Criticism Attitudes

Out of all of the interesting reads we had this week, the one I found most interesting was the Essay On Criticism by Alexander Pope. This may be partially due to the fact that it also relates to a few things that I have personally been going through. The major reoccurring theme, in my opinion, is not getting down on ones self and to do everything you can at the best of your ability in the most positive attitude possible.


While trusting your instincts can get you quite far, having a support system that is positive and emotional stability can push a person past all expectations and goals. One person cannot do much on their own, and I have learned that through my experiences the past year. No matter how strong I thought I was, I was always better at whatever it was I was currently working on with positive and support friends and family behind me. I understand now that I am extremely grateful for having that type of support system, because it wasn’t always there. Pope mentions at one point about how the elite of the community and perhaps the world may seem perfect from the outside but even they have their faults. I know that I, while looking at some of my friends who have been blessed with success and prosper careers as of late, it seems like their lives are perfect. Everyone has their issues and some hide it better than others. Even the most flawless person has flaws, that is just life. Alexander Pope also speaks about education and how someone can either take it lightly and have it all disappear in an amount of time or jump into it and never stop learning. I know that, as someone who has had the signed dropout paperwork in hand standing outside of the administration building on campus, that learning does not come easy and is sometimes more work than one might want to put into it. Although something may come really easy to one person and the most difficult thing to accomplish to another, everyone has their own strengths and weaknesses. My strength, personally, is that I am great at fixing technical equipment and can lead a large group of people easily. My weakness is that I have trouble getting good grades in school because I am a terrible test taker and also have a hard time focusing on things that don’t interest me. The last thing in the essay that caught my eye was when he talked about the side of trust and how sometimes it can backfire on someone. I have always been taught to stand independent and trust few, if any. Sometimes though, you trust and get hurt, it’s just a way of life.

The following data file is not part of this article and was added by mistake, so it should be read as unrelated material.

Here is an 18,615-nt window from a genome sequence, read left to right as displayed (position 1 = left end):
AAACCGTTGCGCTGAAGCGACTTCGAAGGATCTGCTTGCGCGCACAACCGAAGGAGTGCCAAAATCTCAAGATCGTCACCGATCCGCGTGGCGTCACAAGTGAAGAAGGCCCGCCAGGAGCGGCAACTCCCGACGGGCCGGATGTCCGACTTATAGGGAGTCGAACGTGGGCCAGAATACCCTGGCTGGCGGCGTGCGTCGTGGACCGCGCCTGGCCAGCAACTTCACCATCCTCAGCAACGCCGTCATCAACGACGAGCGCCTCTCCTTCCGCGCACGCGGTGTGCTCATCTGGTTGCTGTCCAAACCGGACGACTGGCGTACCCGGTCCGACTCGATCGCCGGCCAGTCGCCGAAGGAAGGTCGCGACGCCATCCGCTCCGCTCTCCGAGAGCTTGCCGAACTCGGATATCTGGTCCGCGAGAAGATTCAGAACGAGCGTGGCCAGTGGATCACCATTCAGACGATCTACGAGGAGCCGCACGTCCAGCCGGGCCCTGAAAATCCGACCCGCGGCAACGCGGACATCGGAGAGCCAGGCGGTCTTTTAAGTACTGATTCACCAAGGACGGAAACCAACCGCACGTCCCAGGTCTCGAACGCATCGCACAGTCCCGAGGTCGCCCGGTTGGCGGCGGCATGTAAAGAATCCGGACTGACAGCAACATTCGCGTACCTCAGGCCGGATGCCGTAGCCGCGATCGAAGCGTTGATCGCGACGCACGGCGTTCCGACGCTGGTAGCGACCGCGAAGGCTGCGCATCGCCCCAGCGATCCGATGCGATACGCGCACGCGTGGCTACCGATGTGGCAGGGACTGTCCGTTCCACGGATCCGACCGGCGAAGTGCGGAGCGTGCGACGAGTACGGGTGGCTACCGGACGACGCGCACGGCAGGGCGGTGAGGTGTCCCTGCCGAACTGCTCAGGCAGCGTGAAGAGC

This essay really grasped many different types of attitudes of criticism and personalities we see even in modern society. I do hope we get to read more things like this over the semester, as it was the easiest for me to understand since it was the most relatable article.


2 thoughts on “Criticism Attitudes

  1. KEGO0545,
    I’m glad that you found some aspects of this essay that spoke to you. You comment on Pope’s attention to education — what lines caught your attention?
    You focus on what intersects with your interests, which is a good start, but I wonder if you might speak to how Pope’s message and/or themes resonate with the other works we have encountered.

    • The part about education that caught my attention was “A little learning is a dang’rous thing. Drink deep, or taste not the Pierian Spring: There shallow Draughts intoxicate the brain, and drink largely sobers us again.” This was the quote I was speaking of above when I originally mentioned education. Pope talks about how a little bit of education will disappear and too much will consume your life. There is a perfect amount and that no one should stop learning. Learning is what creates and builds a better community. Learning helps keep one humble because they see the good and the bad in the world and are not stubborn to one culture’s ideas or values. The learning section of his essay can also be related to the overall idea of creating one’s own opinions and taking others with an easy heart.

      His message can be brought into Addison’s article. The different types of Pleasure of the Imagination, great, uncommon, and beauty, are all tied into views based on others opinions. Pope talks about how people view others as one thing and base an opinion on them because of other people’s opinions. Addison, in turn, talks about how these opinions form different types of imagination.

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